Chemistry Of Olive Oil


Chemical analysis is the only certain fact that shows the quality of the extra virgin olive oil you buy. There are few important things you need to know about olive oil, take a moment and read below. Knowledge is power and sharing is caring...

Chemistry

Chemical analysis of EVOO has proven to be a fundamental indicator of sensory quality, predictor of perishability, and authenticity of olive oils. UP is the highest quality standard in the world because it utilizes the broadest array of available tests and enforces the strictest limits on all chemical standards.

Chemical Parameters

Determination

Indicators

Extra Virgin Standard

UP Standard

6.1 Free Fatty Acids (FFA) Free Fatty Acids are formed due to breakdown of the triacylglycerols in oils during extraction. Fatty acids are "free" when the are no longer bound to any other molecules. An elevated level of FFA can indicate poor quality or mishandled fruit, too much time between harvesting and extraction, poor storage and/or high temperature during extraction.

Units: % as oleic acid  
IOC limit ≤ 0.8

Units: % as oleic acid  
UP limit ≤ 0.3
6.2 Oleic Acid The major fatty acid in olive oil triacylglycerols is Oleic acid making up 55 to 85% of olive oil The higher the oleic acid monounsaturated fat content translates to increased durability and shelf-life.

Units: % as oleic acid
IOC limit ≥55

Units: % as oleic acid
UP limit ≥ 65
6.3 Peroxide Value Peroxides are primary oxidation products that are formed when oils are exposed to oxygen causing defective flavors and odors Primary measurement of rancidity in oil. Higher peroxide levels indicate oxidized and/or poor quality oil & give an idea of the freshness & storage conditions. 

Units: mEQ O2/kg oil  
IOC limit≤20

Units: mEQ O2/kg oil
UP limit ≤9
6.4 UV Absorption UV spectrophotometric determination Secondary measurement of rancidity in oil. Elevated levels of UV absorption indicate oxidized and/or poor quality oil, possible refining and/or adulteration with refined oil.  Secondary measurement of rancidity in oil. Elevated levels of UV absorption indicate oxidized and/or poor quality oil, possible refining and/or adulteration with refined oil.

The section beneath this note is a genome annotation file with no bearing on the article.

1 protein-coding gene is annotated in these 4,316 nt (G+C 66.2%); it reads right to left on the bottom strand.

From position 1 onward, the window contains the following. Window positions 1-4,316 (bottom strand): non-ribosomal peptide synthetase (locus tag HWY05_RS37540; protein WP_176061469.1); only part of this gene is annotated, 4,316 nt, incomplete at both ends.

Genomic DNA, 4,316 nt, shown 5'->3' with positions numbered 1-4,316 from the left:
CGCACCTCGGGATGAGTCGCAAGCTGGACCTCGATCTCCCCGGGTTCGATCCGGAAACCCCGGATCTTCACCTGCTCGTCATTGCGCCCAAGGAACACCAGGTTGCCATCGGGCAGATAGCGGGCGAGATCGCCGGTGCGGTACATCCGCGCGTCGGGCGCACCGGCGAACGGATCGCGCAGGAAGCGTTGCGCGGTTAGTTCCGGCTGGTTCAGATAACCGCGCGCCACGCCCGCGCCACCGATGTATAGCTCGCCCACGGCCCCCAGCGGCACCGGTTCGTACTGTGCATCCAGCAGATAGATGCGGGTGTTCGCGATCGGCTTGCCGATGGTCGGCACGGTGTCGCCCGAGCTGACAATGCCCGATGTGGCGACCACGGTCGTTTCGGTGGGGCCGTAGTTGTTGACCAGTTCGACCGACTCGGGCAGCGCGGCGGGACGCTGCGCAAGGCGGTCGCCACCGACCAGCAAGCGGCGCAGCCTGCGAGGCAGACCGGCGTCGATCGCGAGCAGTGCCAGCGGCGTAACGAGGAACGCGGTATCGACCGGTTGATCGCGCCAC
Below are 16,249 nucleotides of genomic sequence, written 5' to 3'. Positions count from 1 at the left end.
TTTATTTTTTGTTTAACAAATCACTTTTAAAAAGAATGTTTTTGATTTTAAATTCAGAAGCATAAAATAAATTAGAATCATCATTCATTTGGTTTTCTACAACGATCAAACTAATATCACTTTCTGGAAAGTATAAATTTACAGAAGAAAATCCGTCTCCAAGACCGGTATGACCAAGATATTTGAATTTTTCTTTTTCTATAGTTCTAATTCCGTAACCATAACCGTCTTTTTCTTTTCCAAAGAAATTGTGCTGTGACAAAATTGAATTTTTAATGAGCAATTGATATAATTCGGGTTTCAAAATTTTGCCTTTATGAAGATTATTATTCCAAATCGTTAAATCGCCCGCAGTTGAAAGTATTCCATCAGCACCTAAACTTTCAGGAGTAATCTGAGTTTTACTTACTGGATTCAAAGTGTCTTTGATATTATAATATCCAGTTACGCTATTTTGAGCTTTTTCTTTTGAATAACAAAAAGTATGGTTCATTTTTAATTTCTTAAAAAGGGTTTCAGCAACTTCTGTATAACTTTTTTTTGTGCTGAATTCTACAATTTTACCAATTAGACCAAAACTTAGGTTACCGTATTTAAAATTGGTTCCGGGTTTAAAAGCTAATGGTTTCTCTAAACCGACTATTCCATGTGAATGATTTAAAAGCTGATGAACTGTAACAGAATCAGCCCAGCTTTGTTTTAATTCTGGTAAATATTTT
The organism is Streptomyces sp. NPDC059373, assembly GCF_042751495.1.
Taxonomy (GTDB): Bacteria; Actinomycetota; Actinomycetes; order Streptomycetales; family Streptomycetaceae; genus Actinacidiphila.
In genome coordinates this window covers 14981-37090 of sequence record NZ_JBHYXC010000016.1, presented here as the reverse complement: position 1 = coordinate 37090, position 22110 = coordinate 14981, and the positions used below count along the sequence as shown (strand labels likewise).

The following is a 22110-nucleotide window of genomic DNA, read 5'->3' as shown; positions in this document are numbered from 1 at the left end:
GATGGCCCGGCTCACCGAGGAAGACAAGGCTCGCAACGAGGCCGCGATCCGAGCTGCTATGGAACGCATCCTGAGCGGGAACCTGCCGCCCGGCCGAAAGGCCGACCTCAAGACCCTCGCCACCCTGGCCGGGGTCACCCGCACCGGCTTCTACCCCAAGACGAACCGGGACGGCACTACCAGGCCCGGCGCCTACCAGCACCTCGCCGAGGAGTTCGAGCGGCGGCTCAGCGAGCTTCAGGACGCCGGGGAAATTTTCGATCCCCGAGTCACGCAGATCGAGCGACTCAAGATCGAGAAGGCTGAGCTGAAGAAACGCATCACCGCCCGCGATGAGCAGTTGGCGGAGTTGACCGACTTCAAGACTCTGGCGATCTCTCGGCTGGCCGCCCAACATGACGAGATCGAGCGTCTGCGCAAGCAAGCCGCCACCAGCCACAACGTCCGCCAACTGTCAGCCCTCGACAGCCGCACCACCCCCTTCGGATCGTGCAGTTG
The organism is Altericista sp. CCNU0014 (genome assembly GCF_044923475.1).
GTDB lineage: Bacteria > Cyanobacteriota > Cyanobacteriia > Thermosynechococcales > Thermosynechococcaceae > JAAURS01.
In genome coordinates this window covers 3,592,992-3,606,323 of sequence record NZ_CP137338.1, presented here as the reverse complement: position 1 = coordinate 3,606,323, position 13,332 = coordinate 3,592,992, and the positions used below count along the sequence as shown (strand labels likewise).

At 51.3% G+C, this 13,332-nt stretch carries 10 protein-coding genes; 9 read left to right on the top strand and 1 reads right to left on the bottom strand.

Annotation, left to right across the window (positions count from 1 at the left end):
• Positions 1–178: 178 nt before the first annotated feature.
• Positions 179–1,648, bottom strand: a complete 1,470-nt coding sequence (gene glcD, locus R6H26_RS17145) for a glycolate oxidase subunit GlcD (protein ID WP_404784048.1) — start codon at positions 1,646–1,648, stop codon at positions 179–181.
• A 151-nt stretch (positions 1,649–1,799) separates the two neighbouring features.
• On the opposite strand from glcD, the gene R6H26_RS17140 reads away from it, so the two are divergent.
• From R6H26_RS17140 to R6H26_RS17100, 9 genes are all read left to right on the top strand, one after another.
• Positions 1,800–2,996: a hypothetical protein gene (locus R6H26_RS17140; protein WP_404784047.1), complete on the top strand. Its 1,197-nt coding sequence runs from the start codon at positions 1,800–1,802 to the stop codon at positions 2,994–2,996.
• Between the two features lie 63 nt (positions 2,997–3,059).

Units: K1%/1cm  
IOC limits  
K232 ≤2.5, K270≤0.22, DeltaK≤0.01

Units: K1%/1cm
UP limits  
K232 ≤2.0
K270 ≤0.20, 
DeltaK ≤0.01

(immediately after production)
6.5 Phenolic Content (Polyphenols) Phenols are healthful anti-oxidant substances in olive oil which aid in slowing down the natural oxidative processes. Phenolic content decreases over time and is an indicator of freshness, with higher amounts improving shelf-life and oxidative stability.  N/A Units: (as ppm caffeic acid)  
UP minimum 
limit ≥ 130
6.6 DAGs Fresh olive oil has a much higher proportion of 1,2-diacylglycerols to Total diacylglycerols while olive oil extracted from poor quality fruits and refined oils have a higher level of 1,3-diacylglycerols  The ratio of 1,2-diacylglycerols to the Total diacylglycerols are a useful indicator of fruit quality and acts as a snapshot of olive oil freshness. Low values can also indicate oxidized oil & sensory defects.  Units: %Total 1,2-diacylglycerols  
AOA limit≥35
Units: %Total 1,2-diacylglycerols
UP limit ≥*90
(immediately after production)
6.7 PPP Upon thermal degradation of olive oil, chlorophyll pigments break down to pheophytins and then to pyropheophytins The ratio of pyropheophytins to the total pheophytins is useful for distinguishing fresh olive oil from soft column refined, deodorized, or backblended oils. Units: %Total Pheophytins  
AOA limit≤17
Units: %Total Pheophytins  
UP limit ≤5
(immediately after production)

*IOC= International Olive Council, AOA= Australian Olive Association